Eir forced to replace 20,000 modems over security concerns

Following an investigation, the company had to replace almost 20,000 modems

Last year, the company contacted about 130,000 of its broadband customers as a result of security concerns that routers were vulnerable to infection by a virus and being hacked. Photograph: Maxwells

Last year, the company contacted about 130,000 of its broadband customers as a result of security concerns that routers were vulnerable to infection by a virus and being hacked. Photograph: Maxwells

 

Telecommunications company Eir had to replace almost 20,000 customer modems following an investigation by the Data Protection Commissioner (DPC).

Last year, the company contacted about 130,000 of its broadband customers as a result of security concerns that the customers routers were vulnerable to infection by a virus that could ultimately lead to them being hacked. At that time, the company said nearly 2,000 customer routers had been breached.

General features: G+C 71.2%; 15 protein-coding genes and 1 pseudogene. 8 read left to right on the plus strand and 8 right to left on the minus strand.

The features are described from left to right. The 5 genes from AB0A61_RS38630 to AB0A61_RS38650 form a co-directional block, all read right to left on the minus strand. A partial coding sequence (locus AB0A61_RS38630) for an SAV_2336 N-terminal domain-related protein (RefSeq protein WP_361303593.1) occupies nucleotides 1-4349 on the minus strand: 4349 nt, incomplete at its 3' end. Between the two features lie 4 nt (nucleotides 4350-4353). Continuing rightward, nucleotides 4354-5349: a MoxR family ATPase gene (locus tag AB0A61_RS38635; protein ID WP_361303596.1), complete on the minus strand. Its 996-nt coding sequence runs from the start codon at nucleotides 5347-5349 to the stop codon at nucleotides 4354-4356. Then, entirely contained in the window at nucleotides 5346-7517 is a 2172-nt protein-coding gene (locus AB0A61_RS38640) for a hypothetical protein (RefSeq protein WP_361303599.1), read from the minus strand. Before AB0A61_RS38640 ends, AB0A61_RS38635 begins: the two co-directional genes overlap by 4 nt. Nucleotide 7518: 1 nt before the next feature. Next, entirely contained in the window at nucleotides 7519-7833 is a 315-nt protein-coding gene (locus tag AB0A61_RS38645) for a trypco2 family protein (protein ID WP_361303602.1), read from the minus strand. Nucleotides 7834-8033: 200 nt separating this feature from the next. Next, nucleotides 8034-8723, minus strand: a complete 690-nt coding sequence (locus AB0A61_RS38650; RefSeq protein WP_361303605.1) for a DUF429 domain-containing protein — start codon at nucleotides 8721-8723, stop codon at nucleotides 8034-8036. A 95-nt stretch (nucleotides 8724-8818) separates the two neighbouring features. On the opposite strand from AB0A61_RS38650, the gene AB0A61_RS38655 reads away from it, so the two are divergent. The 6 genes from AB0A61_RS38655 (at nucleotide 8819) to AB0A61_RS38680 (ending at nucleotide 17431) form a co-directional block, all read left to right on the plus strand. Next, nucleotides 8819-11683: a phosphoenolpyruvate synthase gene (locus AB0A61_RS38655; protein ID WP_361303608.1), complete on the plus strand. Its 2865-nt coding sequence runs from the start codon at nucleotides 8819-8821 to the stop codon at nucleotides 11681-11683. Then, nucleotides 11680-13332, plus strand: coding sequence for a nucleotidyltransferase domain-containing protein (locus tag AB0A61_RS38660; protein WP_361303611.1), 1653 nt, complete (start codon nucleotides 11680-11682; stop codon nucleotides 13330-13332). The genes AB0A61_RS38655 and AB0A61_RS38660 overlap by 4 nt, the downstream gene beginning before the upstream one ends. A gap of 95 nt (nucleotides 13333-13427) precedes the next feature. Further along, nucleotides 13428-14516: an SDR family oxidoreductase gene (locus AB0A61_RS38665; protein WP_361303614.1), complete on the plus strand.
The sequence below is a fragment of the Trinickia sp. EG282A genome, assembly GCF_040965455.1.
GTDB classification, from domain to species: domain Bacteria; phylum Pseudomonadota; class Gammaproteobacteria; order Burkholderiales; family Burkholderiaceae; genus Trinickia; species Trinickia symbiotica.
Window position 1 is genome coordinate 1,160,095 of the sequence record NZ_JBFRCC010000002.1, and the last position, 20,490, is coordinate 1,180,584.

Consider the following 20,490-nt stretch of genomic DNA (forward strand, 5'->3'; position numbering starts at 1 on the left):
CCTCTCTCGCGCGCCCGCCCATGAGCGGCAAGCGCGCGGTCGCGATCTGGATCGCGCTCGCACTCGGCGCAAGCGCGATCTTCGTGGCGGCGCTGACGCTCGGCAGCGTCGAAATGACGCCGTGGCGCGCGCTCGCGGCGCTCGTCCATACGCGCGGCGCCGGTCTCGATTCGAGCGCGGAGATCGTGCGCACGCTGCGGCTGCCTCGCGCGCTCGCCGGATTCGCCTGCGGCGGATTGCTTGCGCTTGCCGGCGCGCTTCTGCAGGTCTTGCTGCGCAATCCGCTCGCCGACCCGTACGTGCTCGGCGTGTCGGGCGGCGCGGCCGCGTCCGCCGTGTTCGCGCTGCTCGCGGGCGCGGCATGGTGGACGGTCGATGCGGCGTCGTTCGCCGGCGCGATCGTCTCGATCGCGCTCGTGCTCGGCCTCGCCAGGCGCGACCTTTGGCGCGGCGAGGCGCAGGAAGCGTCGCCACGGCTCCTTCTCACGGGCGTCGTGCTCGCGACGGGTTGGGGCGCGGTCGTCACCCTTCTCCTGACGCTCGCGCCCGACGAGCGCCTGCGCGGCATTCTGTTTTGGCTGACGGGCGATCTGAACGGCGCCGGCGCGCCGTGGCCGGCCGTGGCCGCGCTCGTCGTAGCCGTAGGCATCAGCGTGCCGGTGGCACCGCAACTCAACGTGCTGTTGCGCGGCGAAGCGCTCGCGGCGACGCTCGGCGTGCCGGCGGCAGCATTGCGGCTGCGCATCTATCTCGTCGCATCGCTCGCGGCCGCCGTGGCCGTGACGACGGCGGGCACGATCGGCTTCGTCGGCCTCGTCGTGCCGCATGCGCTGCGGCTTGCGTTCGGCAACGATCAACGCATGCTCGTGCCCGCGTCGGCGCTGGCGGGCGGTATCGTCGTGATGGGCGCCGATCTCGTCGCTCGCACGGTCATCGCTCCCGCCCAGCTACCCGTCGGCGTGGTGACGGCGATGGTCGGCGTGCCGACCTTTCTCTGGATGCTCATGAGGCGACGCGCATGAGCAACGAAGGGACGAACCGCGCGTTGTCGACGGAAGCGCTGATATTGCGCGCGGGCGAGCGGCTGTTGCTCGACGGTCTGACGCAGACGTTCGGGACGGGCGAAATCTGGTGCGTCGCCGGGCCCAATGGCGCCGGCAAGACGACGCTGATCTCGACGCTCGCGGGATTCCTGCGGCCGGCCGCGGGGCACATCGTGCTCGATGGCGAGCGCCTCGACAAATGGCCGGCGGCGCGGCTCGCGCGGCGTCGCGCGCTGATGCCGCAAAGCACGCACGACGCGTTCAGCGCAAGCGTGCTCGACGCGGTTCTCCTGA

Following an investigation, the company had to replace almost 20,000 modems for customers with basic broadband packages without access to fibre services.

Additionally, Eir agreed to put in place measures surrounding the life cycle of modems supplied to customers, specifically to ensure that modem devices provided appropriate security during their lifetime.

At the time of the breach, Eir said it immediately took action to mitigate the risk to customers and informed the DPC, Department of Communications, ComReg and An Garda Síochána.

The replacement of modems came due to data protection law requiring manufacturers and suppliers of devices to put in place appropriate technical security measures to prevent unauthorised and illegal access to data.